Peter Freuchen’s escape from death
Peter Freuchen was a giant of a man.
Standing close to two metres tall, he towered over the other members of the Fifth Thule Expedition and the Inuit of the Melville Peninsula.
The Inuit called him Piitarjuaq — big Peter (Piitarsuaq in Greenlandic).
He was born in Denmark on Feb. 20, 1886. As a young man, he dropped out of university to participate in an expedition to northern Greenland. Once back in Denmark, he was working as a reporter when he met Knud Rasmussen. The two became fast friends.
In 1910, they established the North Star trading post in the heartland of the Inughuit of northern Greenland, where Freuchen became chief trader.
But he was much more than a merchant. Freuchen travelled and explored, adding to the geographical knowledge of northern Greenand.
He collected zoological, botanical and meteorological specimens for museums. But, most important, he learned the language of the local Inughuit and immersed himself in their customs.
A year after his arrival in the district, and intending to make his life there, Freuchen took a young woman, Navarana, as his wife.
In Denmark, this marriage would have at least turned heads if not earned the ire of the local authorities, for Navarana was only 13 years old, while Freuchen was 26. But in Thule, it was seen as normal. Hunters needed wives, and most women married young.
The local missionaries took a dim view of this Inuit custom marriage, but it suited Freuchen just fine. He wrote to a friend, “I am hated by the mission and loved by the Eskimos. What more can I ask for?”
Navarana was to have accompanied the Fifth Thule Expedition — a major scientific and cultural expedition to the Canadian Arctic, started in 1921 — as a seamstress and general assistant, but she died before the expedition left Greenland. Freuchen decided to continue without her.
In later years, he became well-known worldwide as a writer and storyteller, though many have cast doubt on the veracity of his stories.
For nearly all of his stories, though, there was a basis of fact, although Freuchen was certainly not averse to embellishing his tales. Many of his best-known stories were the results of his experiences on the Fifth Thule Expedition.
One of those was of a map-making trip he made with Helge Bangsted and guides Aaqqiuq and Patdloq.
At one point, Freuchen was separated from the group and then became lost when a storm arose. That posed no problem, he thought: he would simply build a snowhouse and wait out the storm.
Unfortunately, snow conditions were not right for building an igloo so here, in his own words, is what he did:
“I began digging in the solid snow and soon I had a depression long enough for me to lie down in. I put my sled on top of this strange bed…
“On my sled I had the skin of a bear’s head I had killed some days before, and I took this along for a pillow. Finally as I crawled into my snug little shelter, I pulled my small sleeping bag in place with my foot, so that it covered the opening like a
“I was well protected against the sub-zero temperature, dressed like an Eskimo in two layers of fur… I had heavy boots and good gloves… Warm and comfortable at last, I soon fell asleep.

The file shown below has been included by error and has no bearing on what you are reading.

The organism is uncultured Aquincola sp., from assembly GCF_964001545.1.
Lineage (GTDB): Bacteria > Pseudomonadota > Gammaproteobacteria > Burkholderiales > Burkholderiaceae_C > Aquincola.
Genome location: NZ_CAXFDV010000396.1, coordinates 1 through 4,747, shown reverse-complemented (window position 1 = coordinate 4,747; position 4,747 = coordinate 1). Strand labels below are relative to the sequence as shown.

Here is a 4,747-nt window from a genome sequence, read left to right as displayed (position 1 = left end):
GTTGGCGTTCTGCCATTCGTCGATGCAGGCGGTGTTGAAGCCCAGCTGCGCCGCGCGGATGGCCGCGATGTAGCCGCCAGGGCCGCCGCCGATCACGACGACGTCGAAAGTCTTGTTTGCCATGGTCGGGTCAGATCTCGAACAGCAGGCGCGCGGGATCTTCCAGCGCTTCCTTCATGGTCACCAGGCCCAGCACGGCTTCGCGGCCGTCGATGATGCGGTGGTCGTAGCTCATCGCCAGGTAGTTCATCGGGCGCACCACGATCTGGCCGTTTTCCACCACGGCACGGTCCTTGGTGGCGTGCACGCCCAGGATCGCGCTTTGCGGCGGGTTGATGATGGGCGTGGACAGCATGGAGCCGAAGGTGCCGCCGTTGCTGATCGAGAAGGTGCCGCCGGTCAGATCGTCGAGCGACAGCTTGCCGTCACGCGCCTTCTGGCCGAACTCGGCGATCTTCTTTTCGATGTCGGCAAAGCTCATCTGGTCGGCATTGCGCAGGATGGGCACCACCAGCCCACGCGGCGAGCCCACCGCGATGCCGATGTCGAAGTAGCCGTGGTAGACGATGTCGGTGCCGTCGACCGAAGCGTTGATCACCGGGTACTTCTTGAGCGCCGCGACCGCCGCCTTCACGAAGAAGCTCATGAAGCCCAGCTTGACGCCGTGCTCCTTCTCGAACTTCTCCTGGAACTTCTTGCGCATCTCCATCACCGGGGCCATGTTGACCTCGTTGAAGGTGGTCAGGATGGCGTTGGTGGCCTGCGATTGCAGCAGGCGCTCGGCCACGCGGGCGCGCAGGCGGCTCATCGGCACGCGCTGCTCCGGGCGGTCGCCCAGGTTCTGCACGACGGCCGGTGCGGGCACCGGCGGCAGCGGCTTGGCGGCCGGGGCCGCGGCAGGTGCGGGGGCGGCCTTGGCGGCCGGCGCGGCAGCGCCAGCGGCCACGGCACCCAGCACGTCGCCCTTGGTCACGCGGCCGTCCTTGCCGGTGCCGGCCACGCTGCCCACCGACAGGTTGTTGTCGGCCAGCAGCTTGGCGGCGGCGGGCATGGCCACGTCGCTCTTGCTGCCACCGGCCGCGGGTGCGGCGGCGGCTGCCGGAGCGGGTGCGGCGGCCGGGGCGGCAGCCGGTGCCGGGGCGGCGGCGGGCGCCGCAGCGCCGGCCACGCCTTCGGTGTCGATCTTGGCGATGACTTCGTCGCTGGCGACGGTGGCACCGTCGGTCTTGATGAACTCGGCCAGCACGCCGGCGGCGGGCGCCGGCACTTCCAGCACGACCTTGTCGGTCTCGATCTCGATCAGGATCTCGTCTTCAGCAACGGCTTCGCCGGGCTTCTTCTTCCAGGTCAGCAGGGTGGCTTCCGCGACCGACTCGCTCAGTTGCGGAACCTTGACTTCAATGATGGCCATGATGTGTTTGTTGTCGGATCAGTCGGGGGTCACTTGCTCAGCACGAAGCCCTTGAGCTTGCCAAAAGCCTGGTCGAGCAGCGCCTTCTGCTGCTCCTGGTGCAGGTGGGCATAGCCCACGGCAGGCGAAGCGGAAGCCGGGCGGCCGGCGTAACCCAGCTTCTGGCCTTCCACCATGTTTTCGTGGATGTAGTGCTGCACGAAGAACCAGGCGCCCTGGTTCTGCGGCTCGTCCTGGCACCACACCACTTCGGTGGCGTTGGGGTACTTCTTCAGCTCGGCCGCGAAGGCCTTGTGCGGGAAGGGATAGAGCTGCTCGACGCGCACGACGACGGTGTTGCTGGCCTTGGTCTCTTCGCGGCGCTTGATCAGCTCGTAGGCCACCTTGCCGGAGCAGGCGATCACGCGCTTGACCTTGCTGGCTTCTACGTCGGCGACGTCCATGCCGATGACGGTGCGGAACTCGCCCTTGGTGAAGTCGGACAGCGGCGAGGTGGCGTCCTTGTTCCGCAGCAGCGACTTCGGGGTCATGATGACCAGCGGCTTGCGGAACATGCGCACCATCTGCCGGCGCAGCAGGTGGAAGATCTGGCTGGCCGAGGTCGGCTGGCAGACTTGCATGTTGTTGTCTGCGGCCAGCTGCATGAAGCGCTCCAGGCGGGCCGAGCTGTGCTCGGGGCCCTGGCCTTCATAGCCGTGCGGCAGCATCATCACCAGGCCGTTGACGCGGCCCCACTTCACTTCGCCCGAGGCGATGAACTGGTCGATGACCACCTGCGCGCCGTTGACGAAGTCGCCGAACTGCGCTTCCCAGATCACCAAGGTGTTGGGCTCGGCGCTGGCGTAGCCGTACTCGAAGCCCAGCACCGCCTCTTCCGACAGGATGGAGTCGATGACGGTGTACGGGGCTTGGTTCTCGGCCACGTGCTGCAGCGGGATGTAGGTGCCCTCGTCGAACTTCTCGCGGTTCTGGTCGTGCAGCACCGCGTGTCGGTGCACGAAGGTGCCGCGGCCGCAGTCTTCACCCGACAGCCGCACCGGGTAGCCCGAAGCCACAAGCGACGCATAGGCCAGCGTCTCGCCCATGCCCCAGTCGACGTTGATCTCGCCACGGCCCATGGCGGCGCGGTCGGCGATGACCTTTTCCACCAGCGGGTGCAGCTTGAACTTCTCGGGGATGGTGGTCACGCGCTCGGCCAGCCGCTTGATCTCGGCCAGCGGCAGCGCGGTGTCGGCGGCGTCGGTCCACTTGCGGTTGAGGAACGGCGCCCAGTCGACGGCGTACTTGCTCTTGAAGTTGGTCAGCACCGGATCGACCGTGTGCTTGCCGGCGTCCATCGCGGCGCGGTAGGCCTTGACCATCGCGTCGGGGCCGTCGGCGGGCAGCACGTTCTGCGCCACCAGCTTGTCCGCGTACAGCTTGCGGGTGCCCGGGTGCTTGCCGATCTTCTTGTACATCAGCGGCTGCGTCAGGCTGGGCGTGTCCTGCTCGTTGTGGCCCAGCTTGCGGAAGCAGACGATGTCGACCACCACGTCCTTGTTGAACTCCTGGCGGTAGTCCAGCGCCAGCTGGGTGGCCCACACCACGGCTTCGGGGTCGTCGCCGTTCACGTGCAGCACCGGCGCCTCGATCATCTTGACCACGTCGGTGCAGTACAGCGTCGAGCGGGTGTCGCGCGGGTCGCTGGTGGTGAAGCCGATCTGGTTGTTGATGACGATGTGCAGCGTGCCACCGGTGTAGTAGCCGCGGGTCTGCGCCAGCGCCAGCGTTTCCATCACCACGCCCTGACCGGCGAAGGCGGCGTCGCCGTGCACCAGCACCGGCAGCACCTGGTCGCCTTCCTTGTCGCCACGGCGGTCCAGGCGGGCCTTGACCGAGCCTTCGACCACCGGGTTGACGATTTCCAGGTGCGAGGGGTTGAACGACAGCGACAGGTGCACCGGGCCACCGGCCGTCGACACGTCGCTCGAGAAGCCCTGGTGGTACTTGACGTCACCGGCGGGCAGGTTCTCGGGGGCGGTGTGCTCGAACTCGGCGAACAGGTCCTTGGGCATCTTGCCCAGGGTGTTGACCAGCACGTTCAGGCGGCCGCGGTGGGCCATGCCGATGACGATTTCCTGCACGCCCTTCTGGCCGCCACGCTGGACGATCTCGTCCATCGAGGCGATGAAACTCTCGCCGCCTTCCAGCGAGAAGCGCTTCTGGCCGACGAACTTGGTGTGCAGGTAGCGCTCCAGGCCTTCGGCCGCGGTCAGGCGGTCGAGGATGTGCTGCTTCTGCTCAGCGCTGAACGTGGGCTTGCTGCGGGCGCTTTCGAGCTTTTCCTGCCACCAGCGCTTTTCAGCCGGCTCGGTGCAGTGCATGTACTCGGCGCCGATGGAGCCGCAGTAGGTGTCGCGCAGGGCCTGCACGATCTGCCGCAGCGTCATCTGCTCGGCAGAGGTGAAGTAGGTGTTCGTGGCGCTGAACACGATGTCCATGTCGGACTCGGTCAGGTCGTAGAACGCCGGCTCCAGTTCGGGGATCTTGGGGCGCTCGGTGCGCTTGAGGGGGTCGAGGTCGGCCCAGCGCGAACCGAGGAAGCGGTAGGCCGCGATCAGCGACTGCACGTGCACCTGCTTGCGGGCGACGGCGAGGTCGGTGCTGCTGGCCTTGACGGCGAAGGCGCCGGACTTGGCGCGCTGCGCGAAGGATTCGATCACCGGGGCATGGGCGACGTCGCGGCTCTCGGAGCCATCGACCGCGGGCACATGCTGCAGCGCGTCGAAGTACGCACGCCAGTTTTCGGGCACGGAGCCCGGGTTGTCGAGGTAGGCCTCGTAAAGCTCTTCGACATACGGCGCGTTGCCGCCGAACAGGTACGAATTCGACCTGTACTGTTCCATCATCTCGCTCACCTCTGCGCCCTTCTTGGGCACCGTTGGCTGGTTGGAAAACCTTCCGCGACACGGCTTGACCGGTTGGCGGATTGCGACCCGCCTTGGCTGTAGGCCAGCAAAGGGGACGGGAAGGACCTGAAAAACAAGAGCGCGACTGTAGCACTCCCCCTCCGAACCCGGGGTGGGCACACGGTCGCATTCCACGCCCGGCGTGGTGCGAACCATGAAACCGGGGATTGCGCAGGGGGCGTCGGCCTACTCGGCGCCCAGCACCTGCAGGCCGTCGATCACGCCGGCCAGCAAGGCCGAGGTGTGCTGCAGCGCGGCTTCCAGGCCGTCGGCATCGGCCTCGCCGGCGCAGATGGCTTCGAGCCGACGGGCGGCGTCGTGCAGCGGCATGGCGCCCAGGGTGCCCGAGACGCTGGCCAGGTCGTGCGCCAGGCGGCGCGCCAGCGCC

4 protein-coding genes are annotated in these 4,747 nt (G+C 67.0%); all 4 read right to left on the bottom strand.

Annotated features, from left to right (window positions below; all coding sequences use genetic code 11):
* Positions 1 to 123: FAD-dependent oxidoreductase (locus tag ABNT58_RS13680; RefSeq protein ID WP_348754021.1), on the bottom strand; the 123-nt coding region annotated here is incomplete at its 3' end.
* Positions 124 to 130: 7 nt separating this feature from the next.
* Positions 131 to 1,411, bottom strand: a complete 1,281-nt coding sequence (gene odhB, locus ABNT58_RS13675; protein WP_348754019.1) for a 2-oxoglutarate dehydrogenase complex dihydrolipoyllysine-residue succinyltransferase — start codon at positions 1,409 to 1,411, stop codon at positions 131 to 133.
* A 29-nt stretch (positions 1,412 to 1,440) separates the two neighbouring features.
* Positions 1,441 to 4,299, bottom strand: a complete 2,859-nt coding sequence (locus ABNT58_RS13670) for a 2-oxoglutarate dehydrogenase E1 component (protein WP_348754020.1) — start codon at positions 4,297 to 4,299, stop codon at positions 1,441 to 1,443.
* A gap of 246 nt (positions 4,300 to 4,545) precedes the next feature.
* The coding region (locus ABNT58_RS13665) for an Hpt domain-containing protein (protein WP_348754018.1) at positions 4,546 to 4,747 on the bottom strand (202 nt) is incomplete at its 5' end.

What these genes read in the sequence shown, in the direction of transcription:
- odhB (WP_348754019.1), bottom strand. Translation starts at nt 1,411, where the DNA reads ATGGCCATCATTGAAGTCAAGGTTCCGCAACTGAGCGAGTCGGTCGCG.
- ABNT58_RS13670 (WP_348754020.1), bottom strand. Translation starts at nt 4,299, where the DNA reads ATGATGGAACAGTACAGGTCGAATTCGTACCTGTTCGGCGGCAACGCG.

“When I finally woke up I was very cold. I knew I had to get out and move about at once. What worried me the most was the fact that my feet did not hurt any more — a sure sign of danger.”
Freuchen was trapped in his little cave.
He had intended to simply push the sled away when he woke, but snow had drifted over it and he was unable to move it.
He rolled over and pushed up on it with his back, but the sled wouldn’t budge. Hoping to dig his way out, he discovered the condensation from his breath had turned the walls of the tiny cavity into ice. He tried scratching with his hands, but
that proved futile.
Freuchen was buried alive!
Desperate, he managed to pull the skin of the bear’s head down from the end of the cave. He chewed on the edge of it until it was saturated with spit, then let it freeze.
He was able to dig a little with the frozen skin, but it softened quickly. Nonetheless, he managed to create a small hole. Then things got worse.
“I pushed with all my strength but the hole was much too small. I got out far enough to expose my face to the drifting snow. My long beard was moist from my breathing and from the spit which had drooled from my bearskin.
“The moment my face got through the hole my beard came in contact with the runners of the sled and instantly froze to them. I was trapped…
“With all my strength I pulled my head back. At first the beard would not come free, but I went on pulling and my whiskers and some of my skin were torn off, and finally I got loose. I withdrew into my hole and stretched out once more.”
After resting for a time, Freuchen had a new idea. He explains:
“I had often seen dogs’ dung in the sled track and had noticed that it would freeze as solid as a rock. Would not the cold have the same effect on human discharge? Repulsive as the thought was, I decided to try the experiment. I moved my bowels and from the excrement I managed to fashion a chisel-like instrument which I left to freeze.
“This time I was patient. I did not want to risk breaking my new tool by using it too soon… At last I decided to try my chisel, and it worked! Very gently and very slowly I worked at the hole. As I dug I could feel the blood trickling down my face from the scars where the beard had been torn away.”
Freuchen managed to work his body into the hole, and to move the sled which had blocked his passage. He was free at last, his life saved by his own excrement.
Taissumani is an occasional column that recalls events of historical interest. Kenn Harper is a historian and writer who lived in the Arctic for more than 50 years. He is the author of “Minik: the New York Eskimo” and “Thou Shalt Do No Murder,” among other books. Feedback? Send your comments and questions to firstname.lastname@example.org.